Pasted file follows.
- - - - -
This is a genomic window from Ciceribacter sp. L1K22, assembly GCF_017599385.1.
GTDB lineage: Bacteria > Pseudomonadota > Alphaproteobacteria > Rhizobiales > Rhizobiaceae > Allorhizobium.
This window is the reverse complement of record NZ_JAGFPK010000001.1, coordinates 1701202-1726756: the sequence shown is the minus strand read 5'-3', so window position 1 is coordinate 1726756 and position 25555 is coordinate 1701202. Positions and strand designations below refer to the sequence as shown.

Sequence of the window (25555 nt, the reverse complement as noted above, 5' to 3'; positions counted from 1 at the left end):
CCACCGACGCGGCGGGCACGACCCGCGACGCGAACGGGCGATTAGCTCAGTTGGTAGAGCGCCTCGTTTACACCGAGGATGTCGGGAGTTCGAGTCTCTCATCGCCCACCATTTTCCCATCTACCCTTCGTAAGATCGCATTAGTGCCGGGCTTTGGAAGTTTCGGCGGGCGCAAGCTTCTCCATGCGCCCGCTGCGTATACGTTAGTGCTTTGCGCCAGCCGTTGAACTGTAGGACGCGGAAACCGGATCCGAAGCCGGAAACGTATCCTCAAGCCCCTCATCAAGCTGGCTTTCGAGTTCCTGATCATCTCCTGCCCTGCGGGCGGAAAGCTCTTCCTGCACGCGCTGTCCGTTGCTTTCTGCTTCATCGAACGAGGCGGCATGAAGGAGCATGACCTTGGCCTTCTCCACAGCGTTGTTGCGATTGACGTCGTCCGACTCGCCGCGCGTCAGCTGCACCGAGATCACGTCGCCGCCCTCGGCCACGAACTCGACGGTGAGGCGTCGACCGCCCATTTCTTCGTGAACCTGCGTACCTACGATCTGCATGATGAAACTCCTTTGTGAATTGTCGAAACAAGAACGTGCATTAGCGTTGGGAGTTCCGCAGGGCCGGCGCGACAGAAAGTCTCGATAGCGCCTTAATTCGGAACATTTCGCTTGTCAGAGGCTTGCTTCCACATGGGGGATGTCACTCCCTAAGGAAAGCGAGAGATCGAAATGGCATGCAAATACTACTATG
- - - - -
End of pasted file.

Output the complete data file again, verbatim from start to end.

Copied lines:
This is a genomic window from Ciceribacter sp. L1K22, assembly GCF_017599385.1.
GTDB lineage: Bacteria > Pseudomonadota > Alphaproteobacteria > Rhizobiales > Rhizobiaceae > Allorhizobium.
This window is the reverse complement of record NZ_JAGFPK010000001.1, coordinates 1701202-1726756: the sequence shown is the minus strand read 5'-3', so window position 1 is coordinate 1726756 and position 25555 is coordinate 1701202. Positions and strand designations below refer to the sequence as shown.

Sequence of the window (25555 nt, the reverse complement as noted above, 5' to 3'; positions counted from 1 at the left end):
CCACCGACGCGGCGGGCACGACCCGCGACGCGAACGGGCGATTAGCTCAGTTGGTAGAGCGCCTCGTTTACACCGAGGATGTCGGGAGTTCGAGTCTCTCATCGCCCACCATTTTCCCATCTACCCTTCGTAAGATCGCATTAGTGCCGGGCTTTGGAAGTTTCGGCGGGCGCAAGCTTCTCCATGCGCCCGCTGCGTATACGTTAGTGCTTTGCGCCAGCCGTTGAACTGTAGGACGCGGAAACCGGATCCGAAGCCGGAAACGTATCCTCAAGCCCCTCATCAAGCTGGCTTTCGAGTTCCTGATCATCTCCTGCCCTGCGGGCGGAAAGCTCTTCCTGCACGCGCTGTCCGTTGCTTTCTGCTTCATCGAACGAGGCGGCATGAAGGAGCATGACCTTGGCCTTCTCCACAGCGTTGTTGCGATTGACGTCGTCCGACTCGCCGCGCGTCAGCTGCACCGAGATCACGTCGCCGCCCTCGGCCACGAACTCGACGGTGAGGCGTCGACCGCCCATTTCTTCGTGAACCTGCGTACCTACGATCTGCATGATGAAACTCCTTTGTGAATTGTCGAAACAAGAACGTGCATTAGCGTTGGGAGTTCCGCAGGGCCGGCGCGACAGAAAGTCTCGATAGCGCCTTAATTCGGAACATTTCGCTTGTCAGAGGCTTGCTTCCACATGGGGGATGTCACTCCCTAAGGAAAGCGAGAGATCGAAATGGCATGCAAATACTACTATG